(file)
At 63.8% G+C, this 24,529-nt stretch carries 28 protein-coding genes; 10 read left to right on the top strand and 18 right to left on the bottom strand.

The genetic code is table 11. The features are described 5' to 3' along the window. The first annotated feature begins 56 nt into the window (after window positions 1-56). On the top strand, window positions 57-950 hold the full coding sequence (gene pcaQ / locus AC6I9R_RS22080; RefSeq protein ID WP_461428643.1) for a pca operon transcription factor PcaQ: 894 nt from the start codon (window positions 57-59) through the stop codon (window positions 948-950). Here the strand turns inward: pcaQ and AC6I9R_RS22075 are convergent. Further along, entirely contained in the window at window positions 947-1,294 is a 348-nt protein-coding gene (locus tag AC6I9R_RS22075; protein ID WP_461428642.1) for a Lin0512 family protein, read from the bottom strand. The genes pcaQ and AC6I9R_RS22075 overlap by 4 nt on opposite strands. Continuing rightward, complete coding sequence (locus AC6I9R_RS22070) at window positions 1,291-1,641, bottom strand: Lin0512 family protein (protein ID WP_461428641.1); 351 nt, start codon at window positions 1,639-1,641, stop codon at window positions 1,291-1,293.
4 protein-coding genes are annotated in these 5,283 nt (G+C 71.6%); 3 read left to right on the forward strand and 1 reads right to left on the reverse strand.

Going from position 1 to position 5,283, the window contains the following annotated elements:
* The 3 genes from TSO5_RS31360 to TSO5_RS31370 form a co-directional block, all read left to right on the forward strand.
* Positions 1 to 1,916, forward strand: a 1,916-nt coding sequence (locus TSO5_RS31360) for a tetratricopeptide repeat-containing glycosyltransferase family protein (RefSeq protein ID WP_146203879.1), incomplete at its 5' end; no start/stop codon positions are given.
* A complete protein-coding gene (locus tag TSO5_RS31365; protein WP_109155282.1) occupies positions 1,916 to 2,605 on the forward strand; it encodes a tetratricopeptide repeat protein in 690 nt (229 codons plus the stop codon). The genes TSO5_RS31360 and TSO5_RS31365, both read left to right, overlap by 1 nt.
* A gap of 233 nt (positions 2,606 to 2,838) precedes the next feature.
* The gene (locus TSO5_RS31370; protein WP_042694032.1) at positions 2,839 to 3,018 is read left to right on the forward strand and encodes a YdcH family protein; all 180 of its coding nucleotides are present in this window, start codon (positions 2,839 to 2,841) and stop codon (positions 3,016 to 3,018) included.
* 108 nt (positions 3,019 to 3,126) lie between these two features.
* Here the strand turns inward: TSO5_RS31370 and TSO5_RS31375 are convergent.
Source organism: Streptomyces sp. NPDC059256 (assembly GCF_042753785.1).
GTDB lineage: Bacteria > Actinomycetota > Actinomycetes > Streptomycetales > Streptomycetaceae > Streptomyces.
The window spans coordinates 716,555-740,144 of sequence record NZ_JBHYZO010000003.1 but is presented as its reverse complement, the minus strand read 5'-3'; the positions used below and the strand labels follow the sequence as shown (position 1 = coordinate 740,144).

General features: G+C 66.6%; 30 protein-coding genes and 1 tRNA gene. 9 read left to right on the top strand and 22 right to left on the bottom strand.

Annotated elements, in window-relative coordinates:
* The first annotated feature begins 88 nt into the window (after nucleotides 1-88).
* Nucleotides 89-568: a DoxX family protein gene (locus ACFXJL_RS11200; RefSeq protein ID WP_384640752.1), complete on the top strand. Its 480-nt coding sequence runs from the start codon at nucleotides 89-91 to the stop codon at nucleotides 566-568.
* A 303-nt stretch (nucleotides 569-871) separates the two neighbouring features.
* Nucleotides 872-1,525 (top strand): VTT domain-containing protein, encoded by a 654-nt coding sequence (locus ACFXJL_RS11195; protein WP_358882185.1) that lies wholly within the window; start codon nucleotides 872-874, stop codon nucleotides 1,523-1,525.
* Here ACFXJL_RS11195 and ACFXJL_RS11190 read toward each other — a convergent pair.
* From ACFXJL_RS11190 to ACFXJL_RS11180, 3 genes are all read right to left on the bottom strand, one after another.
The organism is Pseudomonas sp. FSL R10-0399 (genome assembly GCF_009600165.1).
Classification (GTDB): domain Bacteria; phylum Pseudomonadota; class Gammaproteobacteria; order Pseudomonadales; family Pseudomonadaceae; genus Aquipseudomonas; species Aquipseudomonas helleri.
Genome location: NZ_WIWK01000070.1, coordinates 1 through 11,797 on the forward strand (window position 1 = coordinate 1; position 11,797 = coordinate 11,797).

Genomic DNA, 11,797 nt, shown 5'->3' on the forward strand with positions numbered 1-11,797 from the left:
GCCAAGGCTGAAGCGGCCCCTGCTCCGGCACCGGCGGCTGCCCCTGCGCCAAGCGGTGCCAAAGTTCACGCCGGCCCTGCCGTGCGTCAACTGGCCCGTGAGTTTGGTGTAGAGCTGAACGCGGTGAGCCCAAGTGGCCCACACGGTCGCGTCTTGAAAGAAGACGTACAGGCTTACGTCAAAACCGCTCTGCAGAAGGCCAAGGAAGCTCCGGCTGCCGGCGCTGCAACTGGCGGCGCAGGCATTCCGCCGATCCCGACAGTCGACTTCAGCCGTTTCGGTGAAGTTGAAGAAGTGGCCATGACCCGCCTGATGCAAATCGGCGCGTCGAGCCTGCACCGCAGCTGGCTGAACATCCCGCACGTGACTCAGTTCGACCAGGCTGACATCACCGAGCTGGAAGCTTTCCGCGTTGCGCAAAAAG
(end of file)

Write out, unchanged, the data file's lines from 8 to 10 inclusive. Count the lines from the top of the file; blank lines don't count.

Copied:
* A gap of 233 nt (positions 2,606 to 2,838) precedes the next feature.
* The gene (locus TSO5_RS31370; protein WP_042694032.1) at positions 2,839 to 3,018 is read left to right on the forward strand and encodes a YdcH family protein; all 180 of its coding nucleotides are present in this window, start codon (positions 2,839 to 2,841) and stop codon (positions 3,016 to 3,018) included.
* 108 nt (positions 3,019 to 3,126) lie between these two features.